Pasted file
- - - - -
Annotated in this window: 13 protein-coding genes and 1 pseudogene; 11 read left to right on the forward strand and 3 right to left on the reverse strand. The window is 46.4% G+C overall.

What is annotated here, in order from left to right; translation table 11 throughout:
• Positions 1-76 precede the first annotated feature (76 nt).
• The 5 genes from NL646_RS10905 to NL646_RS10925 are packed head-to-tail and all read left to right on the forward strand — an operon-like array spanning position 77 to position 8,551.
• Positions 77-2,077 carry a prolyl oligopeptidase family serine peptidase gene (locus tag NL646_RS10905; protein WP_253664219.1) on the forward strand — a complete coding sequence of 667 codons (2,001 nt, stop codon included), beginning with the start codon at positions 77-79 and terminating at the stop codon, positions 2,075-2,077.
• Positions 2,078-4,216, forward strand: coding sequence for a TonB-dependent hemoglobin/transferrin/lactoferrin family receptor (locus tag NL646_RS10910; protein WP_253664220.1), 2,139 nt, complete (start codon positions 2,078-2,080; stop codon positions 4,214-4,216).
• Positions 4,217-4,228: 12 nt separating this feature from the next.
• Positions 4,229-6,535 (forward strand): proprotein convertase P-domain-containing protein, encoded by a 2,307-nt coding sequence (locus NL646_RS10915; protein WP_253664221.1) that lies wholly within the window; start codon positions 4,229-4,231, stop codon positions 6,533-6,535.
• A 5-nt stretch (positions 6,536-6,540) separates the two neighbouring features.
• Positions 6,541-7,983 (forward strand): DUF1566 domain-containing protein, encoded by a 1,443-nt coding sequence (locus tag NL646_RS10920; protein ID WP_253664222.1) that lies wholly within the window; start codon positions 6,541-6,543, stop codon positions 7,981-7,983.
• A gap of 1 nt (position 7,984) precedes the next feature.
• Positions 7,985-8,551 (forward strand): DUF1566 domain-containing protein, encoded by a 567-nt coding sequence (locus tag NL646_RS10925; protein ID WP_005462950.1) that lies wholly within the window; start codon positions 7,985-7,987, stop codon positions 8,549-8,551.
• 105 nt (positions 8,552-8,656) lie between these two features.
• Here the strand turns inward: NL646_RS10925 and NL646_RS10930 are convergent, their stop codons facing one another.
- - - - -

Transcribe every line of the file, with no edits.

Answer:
Annotated in this window: 13 protein-coding genes and 1 pseudogene; 11 read left to right on the forward strand and 3 right to left on the reverse strand. The window is 46.4% G+C overall.

What is annotated here, in order from left to right; translation table 11 throughout:
• Positions 1-76 precede the first annotated feature (76 nt).
• The 5 genes from NL646_RS10905 to NL646_RS10925 are packed head-to-tail and all read left to right on the forward strand — an operon-like array spanning position 77 to position 8,551.
• Positions 77-2,077 carry a prolyl oligopeptidase family serine peptidase gene (locus tag NL646_RS10905; protein WP_253664219.1) on the forward strand — a complete coding sequence of 667 codons (2,001 nt, stop codon included), beginning with the start codon at positions 77-79 and terminating at the stop codon, positions 2,075-2,077.
• Positions 2,078-4,216, forward strand: coding sequence for a TonB-dependent hemoglobin/transferrin/lactoferrin family receptor (locus tag NL646_RS10910; protein WP_253664220.1), 2,139 nt, complete (start codon positions 2,078-2,080; stop codon positions 4,214-4,216).
• Positions 4,217-4,228: 12 nt separating this feature from the next.
• Positions 4,229-6,535 (forward strand): proprotein convertase P-domain-containing protein, encoded by a 2,307-nt coding sequence (locus NL646_RS10915; protein WP_253664221.1) that lies wholly within the window; start codon positions 4,229-4,231, stop codon positions 6,533-6,535.
• A 5-nt stretch (positions 6,536-6,540) separates the two neighbouring features.
• Positions 6,541-7,983 (forward strand): DUF1566 domain-containing protein, encoded by a 1,443-nt coding sequence (locus tag NL646_RS10920; protein ID WP_253664222.1) that lies wholly within the window; start codon positions 6,541-6,543, stop codon positions 7,981-7,983.
• A gap of 1 nt (position 7,984) precedes the next feature.
• Positions 7,985-8,551 (forward strand): DUF1566 domain-containing protein, encoded by a 567-nt coding sequence (locus tag NL646_RS10925; protein ID WP_005462950.1) that lies wholly within the window; start codon positions 7,985-7,987, stop codon positions 8,549-8,551.
• 105 nt (positions 8,552-8,656) lie between these two features.
• Here the strand turns inward: NL646_RS10925 and NL646_RS10930 are convergent, their stop codons facing one another.